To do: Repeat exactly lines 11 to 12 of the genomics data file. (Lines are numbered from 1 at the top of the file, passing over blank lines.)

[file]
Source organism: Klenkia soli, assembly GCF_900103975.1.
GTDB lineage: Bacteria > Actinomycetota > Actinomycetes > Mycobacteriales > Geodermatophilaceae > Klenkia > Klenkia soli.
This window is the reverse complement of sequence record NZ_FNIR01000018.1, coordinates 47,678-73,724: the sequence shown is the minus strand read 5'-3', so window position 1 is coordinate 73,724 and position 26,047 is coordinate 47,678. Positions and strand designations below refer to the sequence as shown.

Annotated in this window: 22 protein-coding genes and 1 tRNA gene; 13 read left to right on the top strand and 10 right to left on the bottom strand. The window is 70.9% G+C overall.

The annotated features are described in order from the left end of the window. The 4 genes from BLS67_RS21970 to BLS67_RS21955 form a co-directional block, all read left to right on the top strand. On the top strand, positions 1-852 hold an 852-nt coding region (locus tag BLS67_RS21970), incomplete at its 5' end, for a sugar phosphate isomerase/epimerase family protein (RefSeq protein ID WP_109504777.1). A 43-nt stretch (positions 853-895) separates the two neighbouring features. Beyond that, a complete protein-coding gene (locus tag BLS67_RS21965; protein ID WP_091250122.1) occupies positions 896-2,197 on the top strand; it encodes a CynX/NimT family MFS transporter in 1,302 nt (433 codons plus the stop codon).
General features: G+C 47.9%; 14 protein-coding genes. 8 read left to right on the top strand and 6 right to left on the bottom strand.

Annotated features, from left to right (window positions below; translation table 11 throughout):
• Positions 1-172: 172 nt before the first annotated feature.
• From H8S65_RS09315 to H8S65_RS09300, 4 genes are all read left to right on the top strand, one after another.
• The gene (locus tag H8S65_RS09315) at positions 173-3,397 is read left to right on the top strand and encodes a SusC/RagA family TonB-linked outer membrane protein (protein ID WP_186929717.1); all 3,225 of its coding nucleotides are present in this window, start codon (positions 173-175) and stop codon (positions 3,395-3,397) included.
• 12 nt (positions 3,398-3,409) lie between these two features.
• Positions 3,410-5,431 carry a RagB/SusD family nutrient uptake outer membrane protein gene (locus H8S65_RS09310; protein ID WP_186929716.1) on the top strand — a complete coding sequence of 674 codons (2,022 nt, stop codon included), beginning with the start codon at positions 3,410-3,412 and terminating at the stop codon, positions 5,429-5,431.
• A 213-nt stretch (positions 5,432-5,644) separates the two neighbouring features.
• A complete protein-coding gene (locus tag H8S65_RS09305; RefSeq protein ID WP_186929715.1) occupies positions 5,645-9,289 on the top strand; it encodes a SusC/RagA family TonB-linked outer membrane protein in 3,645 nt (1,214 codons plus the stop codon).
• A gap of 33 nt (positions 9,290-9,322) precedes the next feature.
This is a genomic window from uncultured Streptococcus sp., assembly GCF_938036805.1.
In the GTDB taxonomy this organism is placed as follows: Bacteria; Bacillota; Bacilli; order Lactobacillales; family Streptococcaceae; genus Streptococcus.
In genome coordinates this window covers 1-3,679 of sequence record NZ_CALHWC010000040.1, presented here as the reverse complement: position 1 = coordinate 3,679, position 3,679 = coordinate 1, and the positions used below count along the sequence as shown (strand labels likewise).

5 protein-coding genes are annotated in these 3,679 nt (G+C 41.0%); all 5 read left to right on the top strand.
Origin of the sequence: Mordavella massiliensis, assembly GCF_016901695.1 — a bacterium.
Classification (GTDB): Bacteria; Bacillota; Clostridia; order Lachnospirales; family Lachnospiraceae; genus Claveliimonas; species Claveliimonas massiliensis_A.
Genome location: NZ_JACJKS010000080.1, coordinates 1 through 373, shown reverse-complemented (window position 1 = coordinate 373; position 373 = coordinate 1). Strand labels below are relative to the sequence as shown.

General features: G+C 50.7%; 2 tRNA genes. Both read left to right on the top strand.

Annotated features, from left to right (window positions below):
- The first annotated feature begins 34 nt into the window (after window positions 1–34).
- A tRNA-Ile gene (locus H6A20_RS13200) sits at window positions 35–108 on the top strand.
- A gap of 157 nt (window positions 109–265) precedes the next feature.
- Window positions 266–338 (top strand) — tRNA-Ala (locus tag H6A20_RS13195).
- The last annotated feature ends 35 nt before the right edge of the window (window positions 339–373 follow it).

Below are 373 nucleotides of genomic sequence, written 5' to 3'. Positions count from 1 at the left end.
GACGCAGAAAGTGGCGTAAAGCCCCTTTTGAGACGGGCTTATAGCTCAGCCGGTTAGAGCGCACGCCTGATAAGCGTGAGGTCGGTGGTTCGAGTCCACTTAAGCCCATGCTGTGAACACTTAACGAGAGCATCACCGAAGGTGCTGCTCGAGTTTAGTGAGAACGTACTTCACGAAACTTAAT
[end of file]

• 12 nt (positions 3,398-3,409) lie between these two features.
• Positions 3,410-5,431 carry a RagB/SusD family nutrient uptake outer membrane protein gene (locus H8S65_RS09310; protein ID WP_186929716.1) on the top strand — a complete coding sequence of 674 codons (2,022 nt, stop codon included), beginning with the start codon at positions 3,410-3,412 and terminating at the stop codon, positions 5,429-5,431.